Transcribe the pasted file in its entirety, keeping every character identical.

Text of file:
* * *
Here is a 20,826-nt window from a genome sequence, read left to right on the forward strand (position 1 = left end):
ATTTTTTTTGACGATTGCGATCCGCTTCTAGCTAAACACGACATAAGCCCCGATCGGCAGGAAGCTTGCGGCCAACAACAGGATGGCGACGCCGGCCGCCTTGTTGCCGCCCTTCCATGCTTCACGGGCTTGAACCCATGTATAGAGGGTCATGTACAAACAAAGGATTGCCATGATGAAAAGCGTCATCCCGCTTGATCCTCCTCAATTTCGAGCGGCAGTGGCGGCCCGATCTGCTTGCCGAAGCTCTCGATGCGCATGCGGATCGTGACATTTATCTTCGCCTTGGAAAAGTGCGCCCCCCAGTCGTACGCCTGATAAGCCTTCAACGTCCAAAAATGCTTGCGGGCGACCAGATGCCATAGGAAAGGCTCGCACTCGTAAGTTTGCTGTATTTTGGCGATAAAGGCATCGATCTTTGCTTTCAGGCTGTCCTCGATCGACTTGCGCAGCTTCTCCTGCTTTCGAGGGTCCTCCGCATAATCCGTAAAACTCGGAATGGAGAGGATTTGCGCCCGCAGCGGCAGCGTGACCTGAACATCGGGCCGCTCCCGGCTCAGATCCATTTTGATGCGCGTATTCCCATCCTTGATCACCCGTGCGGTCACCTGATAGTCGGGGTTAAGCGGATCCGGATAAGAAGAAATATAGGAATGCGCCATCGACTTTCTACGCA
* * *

Here is a 20,826-nt window from a genome sequence, read left to right on the forward strand (position 1 = left end):
ATTTTTTTTGACGATTGCGATCCGCTTCTAGCTAAACACGACATAAGCCCCGATCGGCAGGAAGCTTGCGGCCAACAACAGGATGGCGACGCCGGCCGCCTTGTTGCCGCCCTTCCATGCTTCACGGGCTTGAACCCATGTATAGAGGGTCATGTACAAACAAAGGATTGCCATGATGAAAAGCGTCATCCCGCTTGATCCTCCTCAATTTCGAGCGGCAGTGGCGGCCCGATCTGCTTGCCGAAGCTCTCGATGCGCATGCGGATCGTGACATTTATCTTCGCCTTGGAAAAGTGCGCCCCCCAGTCGTACGCCTGATAAGCCTTCAACGTCCAAAAATGCTTGCGGGCGACCAGATGCCATAGGAAAGGCTCGCACTCGTAAGTTTGCTGTATTTTGGCGATAAAGGCATCGATCTTTGCTTTCAGGCTGTCCTCGATCGACTTGCGCAGCTTCTCCTGCTTTCGAGGGTCCTCCGCATAATCCGTAAAACTCGGAATGGAGAGGATTTGCGCCCGCAGCGGCAGCGTGACCTGAACATCGGGCCGCTCCCGGCTCAGATCCATTTTGATGCGCGTATTCCCATCCTTGATCACCCGTGCGGTCACCTGATAGTCGGGGTTAAGCGGATCCGGATAAGAAGAAATATAGGAATGCGCCATCGACTTTCTACGCA